- Where possible, actually avoiding a quick answer (such as a definition) in the meta description
- Leaving off the hard-coded description where we’re confident we’ve solved for the above two bullets
6. Move to Last Updated Post Dates
Blog traffic from search is a ticking time bomb. If you stick to the default constraints of a blog, your content almost certainly eventually be perceived as old, even if it isn’t. A 2011 timestamp is an immediate devaluation in the eyes of a user, especially for queries that change more frequently.
The best way to prevent this is having “Last Updated:” next to your publish date. This way, you’ll be able to change the post date and post content without lying to your users… and while still benefiting from the SEO rewards a more up-to-date timestamp will give you.
Don’t update the date just to do it, but if you actually make changes to the post, and know the rest is still as relevant today, make the change. You’ll see increased traffic. We saw a 61% month over month lift after implementing in December on our small site, and Anthony Nelson also saw a 66% lift when testing similar.
7. Leverage Keywordgraphics
When building content for our clients, one of the first questions we always ask about a topic is “what’s the sharable asset?”. Not every topic has a sharable asset by default. And if you’re not thinking about it, it’s quite easy to create content without ever having something for someone to link to.
It might still be great, but if linking is high friction, nobody will – and your content may never see the light of the first page.
This is where keywordgraphics come in – infographics tied to topics that have search volume, that can increase the number of links you generate to that content dramatically. In turn, that can help push your content higher in the SERPs, giving it a link advantage the other results simply can’t replicate.
For example, check out this example for the query “types of orchids” by FTD. It would have been quite easy for FTD simply to list out orchids and call it a day. Instead, they’ve created a sharable, visual compendium of orchids at the bottom – making it a lot easier for bloggers to cover the piece, while also adding value to the core topic.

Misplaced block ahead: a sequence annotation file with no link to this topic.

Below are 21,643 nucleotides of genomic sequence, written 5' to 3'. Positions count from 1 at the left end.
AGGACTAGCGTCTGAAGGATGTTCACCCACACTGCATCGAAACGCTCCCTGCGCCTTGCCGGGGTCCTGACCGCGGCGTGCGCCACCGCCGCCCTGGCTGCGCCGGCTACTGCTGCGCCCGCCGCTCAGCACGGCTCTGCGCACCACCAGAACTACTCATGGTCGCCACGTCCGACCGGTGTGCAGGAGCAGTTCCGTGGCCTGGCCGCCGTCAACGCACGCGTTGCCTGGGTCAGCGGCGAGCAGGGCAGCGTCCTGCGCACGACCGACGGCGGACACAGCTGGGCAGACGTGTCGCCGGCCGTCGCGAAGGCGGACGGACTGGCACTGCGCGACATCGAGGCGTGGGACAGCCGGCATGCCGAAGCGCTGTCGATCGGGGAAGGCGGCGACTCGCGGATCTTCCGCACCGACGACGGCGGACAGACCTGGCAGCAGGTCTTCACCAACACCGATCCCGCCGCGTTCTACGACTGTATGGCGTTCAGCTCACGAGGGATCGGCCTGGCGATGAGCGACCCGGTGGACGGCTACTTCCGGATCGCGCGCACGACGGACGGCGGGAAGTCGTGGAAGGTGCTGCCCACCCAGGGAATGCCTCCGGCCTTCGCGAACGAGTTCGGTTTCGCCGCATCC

8. Use A.I.D.A. to Increase Time on Site
Over the last few months, I’ve tried to improve my copywriting skills. One of the key things I’ve improved on – or at least I think I’ve improved on, is applying A.I.D.A. It’s been powerful, not just from getting people to read our posts, but also helping with search.
The formula, Attention, Interest, Desire, Action, is most applicable for SEO in the attention stage. If you can grab your reader in the first two-three sentences, there’s a much bigger likelihood they’ll read the whole post.
And if they read the whole post, and the post is good.. there’s a much smaller chance they’ll return to Google, click other results, or search other things. Rankings will probably increase. Your conversions will go up. And on and on.
Attention is exactly that – what sentence, or two sentences, can you write about that topic in the intro to make the reader not want to leave? What will grab their attention and not let them go?
Here are introductions to some recent posts of mine that do exactly that:
- The Advanced Guide to Content Curation: Want to know a little secret? It’s something I’ve never shared with anyone before (not even my wife).
- How to Increase Website Traffic by 250,000+ Monthly Visits: I’ll be honest… the title of this post is a lie. The number is actually larger… but I thought you wouldn’t believe me.
While the fact that these posts are extremely massive definitely contributes to time on site, I think the copywriting that actually got people into the post contributed, too. The proof is in the numbers. The time on site average for these two articles is 6:12, compared to 2:58 for our site as a whole.
When attempting to do this yourself, you should speak with the best data point you have, and if you don’t have that, grab them with a powerful story hook that won’t let them go. And then go read more about A.I.D.A. to complete the equation and round out your skills.
9. Utilize Self-Referencing Breadcrumbs
For massive e-commerce sites, it’s tough getting direct anchor text links to the long tail of your pages. With thousands, if not millions of pages, it can be close to impossible to do. One shortcut is to link on-page to that same page – within the breadcrumb.
You can see this in action on e-commerce site NFLShop. The link to San Francisco 49ers t-shirts is self-referencing. It doesn’t stand out – or disappear, still offering a good user experience for those who might be confused by a link that points to the same place.